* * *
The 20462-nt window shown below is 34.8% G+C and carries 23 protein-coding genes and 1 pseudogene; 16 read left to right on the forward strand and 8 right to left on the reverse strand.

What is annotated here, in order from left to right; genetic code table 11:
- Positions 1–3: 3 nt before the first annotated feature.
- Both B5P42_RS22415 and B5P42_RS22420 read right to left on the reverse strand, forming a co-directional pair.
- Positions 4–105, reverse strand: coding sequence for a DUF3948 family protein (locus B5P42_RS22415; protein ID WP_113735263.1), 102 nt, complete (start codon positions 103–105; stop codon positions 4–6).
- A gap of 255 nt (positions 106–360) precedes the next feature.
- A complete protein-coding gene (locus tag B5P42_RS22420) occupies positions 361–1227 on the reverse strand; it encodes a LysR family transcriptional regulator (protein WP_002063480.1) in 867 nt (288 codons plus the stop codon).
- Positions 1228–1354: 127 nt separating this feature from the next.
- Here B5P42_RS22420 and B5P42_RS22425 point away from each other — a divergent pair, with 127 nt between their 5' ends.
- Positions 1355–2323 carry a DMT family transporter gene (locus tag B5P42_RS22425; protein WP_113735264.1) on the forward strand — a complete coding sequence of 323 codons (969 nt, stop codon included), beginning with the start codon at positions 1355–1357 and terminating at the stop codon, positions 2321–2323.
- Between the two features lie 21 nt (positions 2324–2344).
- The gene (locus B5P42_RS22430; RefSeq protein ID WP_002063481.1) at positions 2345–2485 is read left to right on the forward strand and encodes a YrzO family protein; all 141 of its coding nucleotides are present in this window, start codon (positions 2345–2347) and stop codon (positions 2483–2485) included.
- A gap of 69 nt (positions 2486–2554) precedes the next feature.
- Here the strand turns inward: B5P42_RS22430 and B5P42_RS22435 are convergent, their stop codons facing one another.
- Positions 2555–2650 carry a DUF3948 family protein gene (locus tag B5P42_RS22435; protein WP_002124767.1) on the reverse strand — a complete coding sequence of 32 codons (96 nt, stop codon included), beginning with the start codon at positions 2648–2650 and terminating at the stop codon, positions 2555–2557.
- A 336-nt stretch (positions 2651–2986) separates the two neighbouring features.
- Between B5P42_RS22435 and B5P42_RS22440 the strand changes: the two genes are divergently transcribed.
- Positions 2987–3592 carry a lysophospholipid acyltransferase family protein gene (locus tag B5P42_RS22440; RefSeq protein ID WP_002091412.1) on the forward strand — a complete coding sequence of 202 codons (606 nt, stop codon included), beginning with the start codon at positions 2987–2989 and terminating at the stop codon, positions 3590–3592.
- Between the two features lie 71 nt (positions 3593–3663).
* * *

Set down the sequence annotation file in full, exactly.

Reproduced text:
The 20462-nt window shown below is 34.8% G+C and carries 23 protein-coding genes and 1 pseudogene; 16 read left to right on the forward strand and 8 right to left on the reverse strand.

What is annotated here, in order from left to right; genetic code table 11:
- Positions 1–3: 3 nt before the first annotated feature.
- Both B5P42_RS22415 and B5P42_RS22420 read right to left on the reverse strand, forming a co-directional pair.
- Positions 4–105, reverse strand: coding sequence for a DUF3948 family protein (locus B5P42_RS22415; protein ID WP_113735263.1), 102 nt, complete (start codon positions 103–105; stop codon positions 4–6).
- A gap of 255 nt (positions 106–360) precedes the next feature.
- A complete protein-coding gene (locus tag B5P42_RS22420) occupies positions 361–1227 on the reverse strand; it encodes a LysR family transcriptional regulator (protein WP_002063480.1) in 867 nt (288 codons plus the stop codon).
- Positions 1228–1354: 127 nt separating this feature from the next.
- Here B5P42_RS22420 and B5P42_RS22425 point away from each other — a divergent pair, with 127 nt between their 5' ends.
- Positions 1355–2323 carry a DMT family transporter gene (locus tag B5P42_RS22425; protein WP_113735264.1) on the forward strand — a complete coding sequence of 323 codons (969 nt, stop codon included), beginning with the start codon at positions 1355–1357 and terminating at the stop codon, positions 2321–2323.
- Between the two features lie 21 nt (positions 2324–2344).
- The gene (locus B5P42_RS22430; RefSeq protein ID WP_002063481.1) at positions 2345–2485 is read left to right on the forward strand and encodes a YrzO family protein; all 141 of its coding nucleotides are present in this window, start codon (positions 2345–2347) and stop codon (positions 2483–2485) included.
- A gap of 69 nt (positions 2486–2554) precedes the next feature.
- Here the strand turns inward: B5P42_RS22430 and B5P42_RS22435 are convergent, their stop codons facing one another.
- Positions 2555–2650 carry a DUF3948 family protein gene (locus tag B5P42_RS22435; protein WP_002124767.1) on the reverse strand — a complete coding sequence of 32 codons (96 nt, stop codon included), beginning with the start codon at positions 2648–2650 and terminating at the stop codon, positions 2555–2557.
- A 336-nt stretch (positions 2651–2986) separates the two neighbouring features.
- Between B5P42_RS22435 and B5P42_RS22440 the strand changes: the two genes are divergently transcribed.
- Positions 2987–3592 carry a lysophospholipid acyltransferase family protein gene (locus tag B5P42_RS22440; RefSeq protein ID WP_002091412.1) on the forward strand — a complete coding sequence of 202 codons (606 nt, stop codon included), beginning with the start codon at positions 2987–2989 and terminating at the stop codon, positions 3590–3592.
- Between the two features lie 71 nt (positions 3593–3663).